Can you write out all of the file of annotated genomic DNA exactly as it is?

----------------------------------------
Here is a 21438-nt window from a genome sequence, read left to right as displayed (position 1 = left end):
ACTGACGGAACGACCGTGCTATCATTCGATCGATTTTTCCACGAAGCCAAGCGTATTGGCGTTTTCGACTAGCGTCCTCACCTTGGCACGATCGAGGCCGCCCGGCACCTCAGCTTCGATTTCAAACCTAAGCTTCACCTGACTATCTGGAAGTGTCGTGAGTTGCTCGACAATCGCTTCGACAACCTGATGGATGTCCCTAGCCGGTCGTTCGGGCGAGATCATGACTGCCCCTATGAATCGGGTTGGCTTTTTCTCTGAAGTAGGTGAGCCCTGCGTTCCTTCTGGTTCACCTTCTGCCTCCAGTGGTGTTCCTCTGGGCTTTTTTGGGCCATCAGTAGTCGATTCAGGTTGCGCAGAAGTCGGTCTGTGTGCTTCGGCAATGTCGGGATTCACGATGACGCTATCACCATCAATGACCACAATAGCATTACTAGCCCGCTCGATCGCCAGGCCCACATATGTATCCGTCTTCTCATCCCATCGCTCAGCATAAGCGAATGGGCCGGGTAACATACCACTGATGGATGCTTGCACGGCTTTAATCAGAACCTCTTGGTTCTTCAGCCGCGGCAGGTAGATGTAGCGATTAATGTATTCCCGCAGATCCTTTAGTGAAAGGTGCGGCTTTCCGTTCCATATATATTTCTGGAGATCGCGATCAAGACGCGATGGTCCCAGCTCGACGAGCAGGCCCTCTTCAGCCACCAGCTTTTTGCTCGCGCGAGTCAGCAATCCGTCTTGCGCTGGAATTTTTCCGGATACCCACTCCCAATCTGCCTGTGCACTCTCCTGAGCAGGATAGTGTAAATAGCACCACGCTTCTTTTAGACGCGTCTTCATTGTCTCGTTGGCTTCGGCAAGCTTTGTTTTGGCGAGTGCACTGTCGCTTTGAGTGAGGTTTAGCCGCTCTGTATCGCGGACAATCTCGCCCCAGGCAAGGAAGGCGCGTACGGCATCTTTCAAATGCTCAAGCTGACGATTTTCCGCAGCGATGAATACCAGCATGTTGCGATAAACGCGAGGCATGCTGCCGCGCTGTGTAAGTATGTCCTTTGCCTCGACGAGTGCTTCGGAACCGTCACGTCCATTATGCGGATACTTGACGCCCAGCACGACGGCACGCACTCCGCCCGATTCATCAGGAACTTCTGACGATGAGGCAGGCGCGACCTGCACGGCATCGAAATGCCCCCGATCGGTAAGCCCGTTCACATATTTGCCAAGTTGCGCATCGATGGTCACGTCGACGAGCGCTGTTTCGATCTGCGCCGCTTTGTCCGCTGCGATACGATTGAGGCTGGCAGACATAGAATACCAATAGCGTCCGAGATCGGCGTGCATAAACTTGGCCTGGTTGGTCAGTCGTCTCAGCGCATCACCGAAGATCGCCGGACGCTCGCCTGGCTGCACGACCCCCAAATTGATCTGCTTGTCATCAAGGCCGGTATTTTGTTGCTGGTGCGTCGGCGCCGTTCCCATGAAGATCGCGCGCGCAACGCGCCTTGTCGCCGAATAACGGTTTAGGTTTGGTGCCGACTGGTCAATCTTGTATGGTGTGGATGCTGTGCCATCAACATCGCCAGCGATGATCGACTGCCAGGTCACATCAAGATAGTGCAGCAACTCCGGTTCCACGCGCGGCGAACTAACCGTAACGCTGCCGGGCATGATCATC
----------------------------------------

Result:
Here is a 21438-nt window from a genome sequence, read left to right as displayed (position 1 = left end):
ACTGACGGAACGACCGTGCTATCATTCGATCGATTTTTCCACGAAGCCAAGCGTATTGGCGTTTTCGACTAGCGTCCTCACCTTGGCACGATCGAGGCCGCCCGGCACCTCAGCTTCGATTTCAAACCTAAGCTTCACCTGACTATCTGGAAGTGTCGTGAGTTGCTCGACAATCGCTTCGACAACCTGATGGATGTCCCTAGCCGGTCGTTCGGGCGAGATCATGACTGCCCCTATGAATCGGGTTGGCTTTTTCTCTGAAGTAGGTGAGCCCTGCGTTCCTTCTGGTTCACCTTCTGCCTCCAGTGGTGTTCCTCTGGGCTTTTTTGGGCCATCAGTAGTCGATTCAGGTTGCGCAGAAGTCGGTCTGTGTGCTTCGGCAATGTCGGGATTCACGATGACGCTATCACCATCAATGACCACAATAGCATTACTAGCCCGCTCGATCGCCAGGCCCACATATGTATCCGTCTTCTCATCCCATCGCTCAGCATAAGCGAATGGGCCGGGTAACATACCACTGATGGATGCTTGCACGGCTTTAATCAGAACCTCTTGGTTCTTCAGCCGCGGCAGGTAGATGTAGCGATTAATGTATTCCCGCAGATCCTTTAGTGAAAGGTGCGGCTTTCCGTTCCATATATATTTCTGGAGATCGCGATCAAGACGCGATGGTCCCAGCTCGACGAGCAGGCCCTCTTCAGCCACCAGCTTTTTGCTCGCGCGAGTCAGCAATCCGTCTTGCGCTGGAATTTTTCCGGATACCCACTCCCAATCTGCCTGTGCACTCTCCTGAGCAGGATAGTGTAAATAGCACCACGCTTCTTTTAGACGCGTCTTCATTGTCTCGTTGGCTTCGGCAAGCTTTGTTTTGGCGAGTGCACTGTCGCTTTGAGTGAGGTTTAGCCGCTCTGTATCGCGGACAATCTCGCCCCAGGCAAGGAAGGCGCGTACGGCATCTTTCAAATGCTCAAGCTGACGATTTTCCGCAGCGATGAATACCAGCATGTTGCGATAAACGCGAGGCATGCTGCCGCGCTGTGTAAGTATGTCCTTTGCCTCGACGAGTGCTTCGGAACCGTCACGTCCATTATGCGGATACTTGACGCCCAGCACGACGGCACGCACTCCGCCCGATTCATCAGGAACTTCTGACGATGAGGCAGGCGCGACCTGCACGGCATCGAAATGCCCCCGATCGGTAAGCCCGTTCACATATTTGCCAAGTTGCGCATCGATGGTCACGTCGACGAGCGCTGTTTCGATCTGCGCCGCTTTGTCCGCTGCGATACGATTGAGGCTGGCAGACATAGAATACCAATAGCGTCCGAGATCGGCGTGCATAAACTTGGCCTGGTTGGTCAGTCGTCTCAGCGCATCACCGAAGATCGCCGGACGCTCGCCTGGCTGCACGACCCCCAAATTGATCTGCTTGTCATCAAGGCCGGTATTTTGTTGCTGGTGCGTCGGCGCCGTTCCCATGAAGATCGCGCGCGCAACGCGCCTTGTCGCCGAATAACGGTTTAGGTTTGGTGCCGACTGGTCAATCTTGTATGGTGTGGATGCTGTGCCATCAACATCGCCAGCGATGATCGACTGCCAGGTCACATCAAGATAGTGCAGCAACTCCGGTTCCACGCGCGGCGAACTAACCGTAACGCTGCCGGGCATGATCATC